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Discussion Starter · #1 ·
I am building a rather large (24'x24') deck(or helipad :sidelaugh) off of our existing covered deck. My back yard is a spider web of buried lines (drains, water, elec, you name it) that the previous owner threw in any time he needed to. I did my homework and checked with him, as he now lives just up the road, and I knew the posts would be going in the area of the water and electric to the barn. Well, they were not as deep or located where he said, the depth being the main problem. So, that being said I now have repaired the water line to the barn and one of the foundation drains.:banghead3 However, I had another neighbor excavate around the lines with his backhoe to gain better access for repair. Now I am left with big holes right where 3 of my posts need to be. The neighbor that helped dig said to put in a bunch of Sakrete and build a pier over the lines and then set the post on the pier and build the beams and joists around the post and then back fill it. Basically, no sakrete around the post. I am uneasy with this...no concrete around the post??? Any thoughts, oh wise ones, would be most appreciated!:thanku:
 

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Well you could put in an anchor and then a bracket for the post into the pier (either while the concrete sets up or drill in after and epoxy the bolt into the concerete) so that it's tied to the concrete, but the post sits on top/ties into the embedded bracket.

Here's a PDF that shows the idea. Should be able to get the brackets at Home Depot, Lowes, etc.
 

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Im a bit lost on what your intended design is...if the piers are supporting the structure, they should be 40-48" deep, depending on where 'snow mountain' is,to avoid frost heaving them...i use sonotubes filled with concrete...you should be able to cheat them a few feet to avoid the obstacles,assuming you are using a header,or main support,underneath...can you post a drawing?

i would not pour concrete over any underground utilities,relocate them if necessary...just my two cents...

good luck with it
 

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I'm with Junk Jivin38.... I wouldn't cover up utilities either... Move them or make your spans farther apart and get a bigger beam..

Here is what i did to span a walk out basement area.







 

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I agree with JJ38 regarding frost heaving. Based on your avatar, freezing ground is an issue. Another thing to consider is the snow load on the deck. Check with your local building department. They will have information regarding the snow load you need to design for and the frost line you need to deal with. The snow load will help you determine the sizes of the headers, rim joist and floor joists you will need to keep your deck standing for years to come.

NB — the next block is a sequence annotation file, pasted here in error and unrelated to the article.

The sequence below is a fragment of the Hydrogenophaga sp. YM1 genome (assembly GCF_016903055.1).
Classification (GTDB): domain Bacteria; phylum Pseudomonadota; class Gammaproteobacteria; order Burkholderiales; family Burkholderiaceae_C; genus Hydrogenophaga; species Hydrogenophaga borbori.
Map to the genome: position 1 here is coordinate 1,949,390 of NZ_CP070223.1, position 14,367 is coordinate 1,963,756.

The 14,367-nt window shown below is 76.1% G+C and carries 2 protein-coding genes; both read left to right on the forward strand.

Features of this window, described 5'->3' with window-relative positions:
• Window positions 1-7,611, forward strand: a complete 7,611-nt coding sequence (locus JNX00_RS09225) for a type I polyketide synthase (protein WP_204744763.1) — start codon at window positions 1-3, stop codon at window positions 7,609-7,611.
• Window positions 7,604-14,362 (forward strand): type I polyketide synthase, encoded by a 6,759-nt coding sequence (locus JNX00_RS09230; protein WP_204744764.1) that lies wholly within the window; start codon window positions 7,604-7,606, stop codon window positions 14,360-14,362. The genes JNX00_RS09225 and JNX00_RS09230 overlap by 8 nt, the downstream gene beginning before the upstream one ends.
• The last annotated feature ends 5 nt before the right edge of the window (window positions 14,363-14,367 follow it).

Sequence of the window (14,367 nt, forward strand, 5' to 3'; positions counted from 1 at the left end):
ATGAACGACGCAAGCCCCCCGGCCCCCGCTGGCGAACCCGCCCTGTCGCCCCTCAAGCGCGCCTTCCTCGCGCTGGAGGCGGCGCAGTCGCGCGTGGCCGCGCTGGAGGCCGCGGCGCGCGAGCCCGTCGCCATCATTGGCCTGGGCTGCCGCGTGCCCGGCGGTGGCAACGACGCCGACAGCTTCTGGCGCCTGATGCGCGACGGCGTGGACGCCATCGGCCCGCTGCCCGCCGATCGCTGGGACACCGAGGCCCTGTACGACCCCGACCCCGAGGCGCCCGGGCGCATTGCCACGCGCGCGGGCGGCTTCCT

I know building departments can be a pain but they are there to protect us from ourselves at times and they are usually willing to answer questions for you.

Do it right up front and in the long wrong, it will cost last and take less time than if you try to cut corners.

Good luck!
 

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3K & Yet So Little to Say
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Discussion Starter · #6 ·
Thanks for all the replies. Frost heave is a given here, thats why I am uncomfortable about putting a post in the ground with no conc. around it, and having it just sitting on the "pier". I am also not crazy about covering up the utils. with conc. either. At this point I think I am going to either use Sonotubes or just beef this particular area up and increase the span.:thanku:
 

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I read about several homes built in MA over 100 years ago,that used a "rubble trench" foundation,similar to how they lay railroad tracks..they dug a 4' deep trench and fill it with "rubble",in this case it was 3/4" crushed stone,then a concrete garde beam reinforced with steel was poured on top of the crushed stone,to support the structure..no cracks in any of the homes walls or ceilings or settling ever occoured..
perhaps this method could be used to advantage in your situation?..
 
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